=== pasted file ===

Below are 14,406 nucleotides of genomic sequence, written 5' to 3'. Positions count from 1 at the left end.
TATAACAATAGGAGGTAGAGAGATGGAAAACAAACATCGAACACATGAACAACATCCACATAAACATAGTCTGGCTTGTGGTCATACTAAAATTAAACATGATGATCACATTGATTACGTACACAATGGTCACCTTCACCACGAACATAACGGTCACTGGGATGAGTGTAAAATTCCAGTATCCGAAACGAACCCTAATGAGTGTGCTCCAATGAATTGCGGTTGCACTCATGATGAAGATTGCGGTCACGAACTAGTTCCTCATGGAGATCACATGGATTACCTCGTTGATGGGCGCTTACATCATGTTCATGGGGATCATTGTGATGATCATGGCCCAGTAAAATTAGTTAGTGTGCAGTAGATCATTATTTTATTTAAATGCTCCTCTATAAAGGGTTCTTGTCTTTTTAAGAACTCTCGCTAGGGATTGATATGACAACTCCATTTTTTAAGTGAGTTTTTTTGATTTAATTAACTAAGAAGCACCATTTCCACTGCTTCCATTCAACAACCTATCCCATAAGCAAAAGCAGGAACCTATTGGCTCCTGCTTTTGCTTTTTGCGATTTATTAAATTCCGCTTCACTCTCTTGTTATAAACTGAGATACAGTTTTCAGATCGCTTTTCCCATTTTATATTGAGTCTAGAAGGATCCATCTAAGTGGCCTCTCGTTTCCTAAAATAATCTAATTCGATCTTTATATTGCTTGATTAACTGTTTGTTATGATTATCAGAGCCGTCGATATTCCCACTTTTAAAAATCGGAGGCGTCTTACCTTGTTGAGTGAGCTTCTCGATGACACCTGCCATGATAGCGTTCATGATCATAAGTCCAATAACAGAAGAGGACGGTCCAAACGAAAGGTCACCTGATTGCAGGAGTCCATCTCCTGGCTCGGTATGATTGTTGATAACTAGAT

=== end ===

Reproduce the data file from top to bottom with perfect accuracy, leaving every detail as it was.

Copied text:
Below are 14,406 nucleotides of genomic sequence, written 5' to 3'. Positions count from 1 at the left end.
TATAACAATAGGAGGTAGAGAGATGGAAAACAAACATCGAACACATGAACAACATCCACATAAACATAGTCTGGCTTGTGGTCATACTAAAATTAAACATGATGATCACATTGATTACGTACACAATGGTCACCTTCACCACGAACATAACGGTCACTGGGATGAGTGTAAAATTCCAGTATCCGAAACGAACCCTAATGAGTGTGCTCCAATGAATTGCGGTTGCACTCATGATGAAGATTGCGGTCACGAACTAGTTCCTCATGGAGATCACATGGATTACCTCGTTGATGGGCGCTTACATCATGTTCATGGGGATCATTGTGATGATCATGGCCCAGTAAAATTAGTTAGTGTGCAGTAGATCATTATTTTATTTAAATGCTCCTCTATAAAGGGTTCTTGTCTTTTTAAGAACTCTCGCTAGGGATTGATATGACAACTCCATTTTTTAAGTGAGTTTTTTTGATTTAATTAACTAAGAAGCACCATTTCCACTGCTTCCATTCAACAACCTATCCCATAAGCAAAAGCAGGAACCTATTGGCTCCTGCTTTTGCTTTTTGCGATTTATTAAATTCCGCTTCACTCTCTTGTTATAAACTGAGATACAGTTTTCAGATCGCTTTTCCCATTTTATATTGAGTCTAGAAGGATCCATCTAAGTGGCCTCTCGTTTCCTAAAATAATCTAATTCGATCTTTATATTGCTTGATTAACTGTTTGTTATGATTATCAGAGCCGTCGATATTCCCACTTTTAAAAATCGGAGGCGTCTTACCTTGTTGAGTGAGCTTCTCGATGACACCTGCCATGATAGCGTTCATGATCATAAGTCCAATAACAGAAGAGGACGGTCCAAACGAAAGGTCACCTGATTGCAGGAGTCCATCTCCTGGCTCGGTATGATTGTTGATAACTAGAT